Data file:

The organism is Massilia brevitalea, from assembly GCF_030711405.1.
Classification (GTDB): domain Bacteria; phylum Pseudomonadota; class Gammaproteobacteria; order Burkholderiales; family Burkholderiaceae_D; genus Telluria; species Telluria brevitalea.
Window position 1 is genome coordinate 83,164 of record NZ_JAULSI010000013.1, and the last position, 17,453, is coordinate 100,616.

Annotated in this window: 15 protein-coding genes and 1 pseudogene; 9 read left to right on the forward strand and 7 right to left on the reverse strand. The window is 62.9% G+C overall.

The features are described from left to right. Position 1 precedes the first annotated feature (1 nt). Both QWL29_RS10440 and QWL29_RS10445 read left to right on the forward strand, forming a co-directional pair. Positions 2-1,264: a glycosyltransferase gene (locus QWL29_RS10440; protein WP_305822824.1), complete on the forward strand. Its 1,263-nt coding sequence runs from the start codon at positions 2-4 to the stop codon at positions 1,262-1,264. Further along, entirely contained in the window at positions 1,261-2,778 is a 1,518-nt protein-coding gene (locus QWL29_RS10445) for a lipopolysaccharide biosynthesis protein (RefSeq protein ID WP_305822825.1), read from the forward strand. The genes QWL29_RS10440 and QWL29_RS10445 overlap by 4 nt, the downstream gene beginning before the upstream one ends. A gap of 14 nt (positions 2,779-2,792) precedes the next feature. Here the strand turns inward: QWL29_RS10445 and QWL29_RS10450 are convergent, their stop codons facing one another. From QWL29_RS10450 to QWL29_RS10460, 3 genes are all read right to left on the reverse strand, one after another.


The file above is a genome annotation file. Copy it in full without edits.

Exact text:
The organism is Massilia brevitalea, from assembly GCF_030711405.1.
Classification (GTDB): domain Bacteria; phylum Pseudomonadota; class Gammaproteobacteria; order Burkholderiales; family Burkholderiaceae_D; genus Telluria; species Telluria brevitalea.
Window position 1 is genome coordinate 83,164 of record NZ_JAULSI010000013.1, and the last position, 17,453, is coordinate 100,616.

Annotated in this window: 15 protein-coding genes and 1 pseudogene; 9 read left to right on the forward strand and 7 right to left on the reverse strand. The window is 62.9% G+C overall.

The features are described from left to right. Position 1 precedes the first annotated feature (1 nt). Both QWL29_RS10440 and QWL29_RS10445 read left to right on the forward strand, forming a co-directional pair. Positions 2-1,264: a glycosyltransferase gene (locus QWL29_RS10440; protein WP_305822824.1), complete on the forward strand. Its 1,263-nt coding sequence runs from the start codon at positions 2-4 to the stop codon at positions 1,262-1,264. Further along, entirely contained in the window at positions 1,261-2,778 is a 1,518-nt protein-coding gene (locus QWL29_RS10445) for a lipopolysaccharide biosynthesis protein (RefSeq protein ID WP_305822825.1), read from the forward strand. The genes QWL29_RS10440 and QWL29_RS10445 overlap by 4 nt, the downstream gene beginning before the upstream one ends. A gap of 14 nt (positions 2,779-2,792) precedes the next feature. Here the strand turns inward: QWL29_RS10445 and QWL29_RS10450 are convergent, their stop codons facing one another. From QWL29_RS10450 to QWL29_RS10460, 3 genes are all read right to left on the reverse strand, one after another.